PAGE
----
What does it look like?
What is it?
As we move into the holiday season, here’s a molecule that we’ll probably be disgesting quite a bit of over the next month or so – palmitic acid. Palmitic acid is one of the fatty acids, and along with stearic acid is one of the simple linear molecules of this kind. It is, in fact, the most common of these essential molecule found in the animals, plants and microorganisms around us. Fatty acids are an important source of fuel for our bodies, especially effecting – it is thought – to our heart and skeletal muscles.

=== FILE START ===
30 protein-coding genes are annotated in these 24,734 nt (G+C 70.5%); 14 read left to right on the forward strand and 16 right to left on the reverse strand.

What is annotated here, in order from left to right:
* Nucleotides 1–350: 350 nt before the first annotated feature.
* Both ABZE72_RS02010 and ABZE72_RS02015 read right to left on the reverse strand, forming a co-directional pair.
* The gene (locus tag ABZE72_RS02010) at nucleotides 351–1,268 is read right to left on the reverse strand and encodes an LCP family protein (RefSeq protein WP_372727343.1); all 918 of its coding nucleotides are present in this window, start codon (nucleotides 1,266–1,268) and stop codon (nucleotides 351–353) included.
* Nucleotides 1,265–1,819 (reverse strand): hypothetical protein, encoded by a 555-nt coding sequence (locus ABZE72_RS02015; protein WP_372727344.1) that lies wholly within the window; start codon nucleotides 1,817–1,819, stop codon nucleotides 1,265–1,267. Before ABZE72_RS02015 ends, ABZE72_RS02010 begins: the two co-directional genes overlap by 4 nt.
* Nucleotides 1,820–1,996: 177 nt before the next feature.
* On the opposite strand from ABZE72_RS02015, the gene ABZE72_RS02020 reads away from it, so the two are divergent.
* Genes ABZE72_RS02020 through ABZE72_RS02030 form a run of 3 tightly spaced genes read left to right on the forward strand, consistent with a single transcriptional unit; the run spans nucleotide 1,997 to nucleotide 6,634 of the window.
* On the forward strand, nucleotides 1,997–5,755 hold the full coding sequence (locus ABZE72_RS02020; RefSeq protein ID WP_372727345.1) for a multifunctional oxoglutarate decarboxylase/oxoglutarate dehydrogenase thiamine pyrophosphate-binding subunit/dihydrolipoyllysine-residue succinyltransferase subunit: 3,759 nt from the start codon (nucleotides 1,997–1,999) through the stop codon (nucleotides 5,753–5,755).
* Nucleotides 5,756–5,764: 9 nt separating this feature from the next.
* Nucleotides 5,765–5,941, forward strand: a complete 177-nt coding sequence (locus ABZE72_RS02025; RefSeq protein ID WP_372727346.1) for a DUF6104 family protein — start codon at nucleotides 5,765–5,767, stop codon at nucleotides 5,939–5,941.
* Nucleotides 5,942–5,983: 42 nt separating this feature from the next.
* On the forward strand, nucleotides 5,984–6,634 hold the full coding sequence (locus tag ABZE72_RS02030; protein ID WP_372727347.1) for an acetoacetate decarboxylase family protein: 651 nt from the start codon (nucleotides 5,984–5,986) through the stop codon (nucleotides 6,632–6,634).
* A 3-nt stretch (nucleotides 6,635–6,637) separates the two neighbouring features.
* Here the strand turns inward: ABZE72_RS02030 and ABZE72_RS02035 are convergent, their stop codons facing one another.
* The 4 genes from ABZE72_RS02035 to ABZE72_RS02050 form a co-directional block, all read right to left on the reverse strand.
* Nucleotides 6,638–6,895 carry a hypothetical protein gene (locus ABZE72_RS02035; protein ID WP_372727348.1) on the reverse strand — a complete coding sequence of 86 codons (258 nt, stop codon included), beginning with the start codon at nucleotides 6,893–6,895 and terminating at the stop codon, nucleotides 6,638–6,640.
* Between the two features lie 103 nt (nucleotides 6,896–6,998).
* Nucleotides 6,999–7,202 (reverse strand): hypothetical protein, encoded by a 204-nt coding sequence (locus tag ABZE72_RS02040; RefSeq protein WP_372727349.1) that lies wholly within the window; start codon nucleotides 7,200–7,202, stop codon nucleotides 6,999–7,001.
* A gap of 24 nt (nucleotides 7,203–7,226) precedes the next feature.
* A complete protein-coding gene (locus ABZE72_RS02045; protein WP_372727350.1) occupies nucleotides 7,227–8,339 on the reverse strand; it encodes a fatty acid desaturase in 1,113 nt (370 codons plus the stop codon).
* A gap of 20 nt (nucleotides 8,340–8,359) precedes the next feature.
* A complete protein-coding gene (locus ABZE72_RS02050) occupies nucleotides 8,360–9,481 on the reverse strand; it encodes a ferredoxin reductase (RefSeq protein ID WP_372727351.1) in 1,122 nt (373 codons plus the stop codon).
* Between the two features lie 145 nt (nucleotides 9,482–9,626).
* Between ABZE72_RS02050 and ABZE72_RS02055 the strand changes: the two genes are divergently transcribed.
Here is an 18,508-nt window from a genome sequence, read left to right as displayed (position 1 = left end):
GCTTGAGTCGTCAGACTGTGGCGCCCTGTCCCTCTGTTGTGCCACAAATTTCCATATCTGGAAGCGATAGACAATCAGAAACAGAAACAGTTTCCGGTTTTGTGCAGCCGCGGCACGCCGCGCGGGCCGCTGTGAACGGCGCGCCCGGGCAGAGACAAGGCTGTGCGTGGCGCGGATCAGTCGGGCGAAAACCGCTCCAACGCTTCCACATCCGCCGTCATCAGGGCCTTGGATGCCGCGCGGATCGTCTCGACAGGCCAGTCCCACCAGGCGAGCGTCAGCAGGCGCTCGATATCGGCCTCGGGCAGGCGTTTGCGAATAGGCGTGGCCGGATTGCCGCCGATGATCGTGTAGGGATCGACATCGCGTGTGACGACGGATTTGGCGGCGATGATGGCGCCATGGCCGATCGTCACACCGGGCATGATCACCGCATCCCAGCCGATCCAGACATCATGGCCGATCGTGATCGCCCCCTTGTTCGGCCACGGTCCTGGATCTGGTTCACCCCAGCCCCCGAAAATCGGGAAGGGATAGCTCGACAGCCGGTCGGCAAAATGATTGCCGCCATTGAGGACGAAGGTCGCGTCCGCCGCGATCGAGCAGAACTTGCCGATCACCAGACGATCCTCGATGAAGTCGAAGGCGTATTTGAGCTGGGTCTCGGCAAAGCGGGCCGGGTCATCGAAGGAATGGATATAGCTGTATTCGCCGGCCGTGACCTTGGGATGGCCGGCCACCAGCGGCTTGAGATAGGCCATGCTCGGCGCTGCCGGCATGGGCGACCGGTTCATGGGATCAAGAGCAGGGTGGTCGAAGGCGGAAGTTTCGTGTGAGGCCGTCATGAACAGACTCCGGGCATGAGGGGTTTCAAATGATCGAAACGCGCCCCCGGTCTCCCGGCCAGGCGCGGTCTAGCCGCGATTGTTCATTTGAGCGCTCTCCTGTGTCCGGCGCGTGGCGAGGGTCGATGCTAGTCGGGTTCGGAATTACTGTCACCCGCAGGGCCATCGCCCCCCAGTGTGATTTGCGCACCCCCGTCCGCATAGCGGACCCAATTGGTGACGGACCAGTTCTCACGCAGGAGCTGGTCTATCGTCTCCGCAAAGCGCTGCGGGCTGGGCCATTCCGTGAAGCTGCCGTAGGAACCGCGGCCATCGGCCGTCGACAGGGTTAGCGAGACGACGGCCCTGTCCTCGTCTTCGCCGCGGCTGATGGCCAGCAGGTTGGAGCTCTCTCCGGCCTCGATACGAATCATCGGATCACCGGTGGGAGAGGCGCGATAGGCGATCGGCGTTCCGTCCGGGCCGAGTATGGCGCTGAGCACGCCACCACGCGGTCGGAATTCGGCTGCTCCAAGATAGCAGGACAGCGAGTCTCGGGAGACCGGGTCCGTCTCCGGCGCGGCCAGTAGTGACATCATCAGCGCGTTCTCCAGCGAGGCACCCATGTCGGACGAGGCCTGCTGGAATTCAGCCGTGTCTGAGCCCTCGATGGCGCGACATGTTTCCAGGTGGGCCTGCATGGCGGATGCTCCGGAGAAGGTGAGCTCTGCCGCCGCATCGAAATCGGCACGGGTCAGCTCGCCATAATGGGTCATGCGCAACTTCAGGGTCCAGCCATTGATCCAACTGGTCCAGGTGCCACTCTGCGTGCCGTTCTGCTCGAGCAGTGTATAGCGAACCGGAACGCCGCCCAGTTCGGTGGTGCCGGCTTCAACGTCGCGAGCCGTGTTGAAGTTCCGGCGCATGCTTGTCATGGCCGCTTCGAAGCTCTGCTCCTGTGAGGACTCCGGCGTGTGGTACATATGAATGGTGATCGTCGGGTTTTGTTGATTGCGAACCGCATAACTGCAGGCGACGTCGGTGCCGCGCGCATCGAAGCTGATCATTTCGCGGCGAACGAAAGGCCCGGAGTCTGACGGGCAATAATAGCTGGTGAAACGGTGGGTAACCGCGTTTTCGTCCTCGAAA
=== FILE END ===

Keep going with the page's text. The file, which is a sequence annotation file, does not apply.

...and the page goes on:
Though you can get ‘free’ palmitic acid in nature, just the long chain of the molecule existing by itself, most palmitic acid is found in the form of triglycerides. We’ve met these molecular on the blog before, in the form of cocoa butter. Today we’ve featured the structure of pure tripalmitin, a triglyceride where each of the branches are made from a palmitic acid molecule.
Where did the structure come from?
The structure of tripalmitin was solved by van Langevelde et al. in 1999, and is #2003033 in the Crystallography Open Database.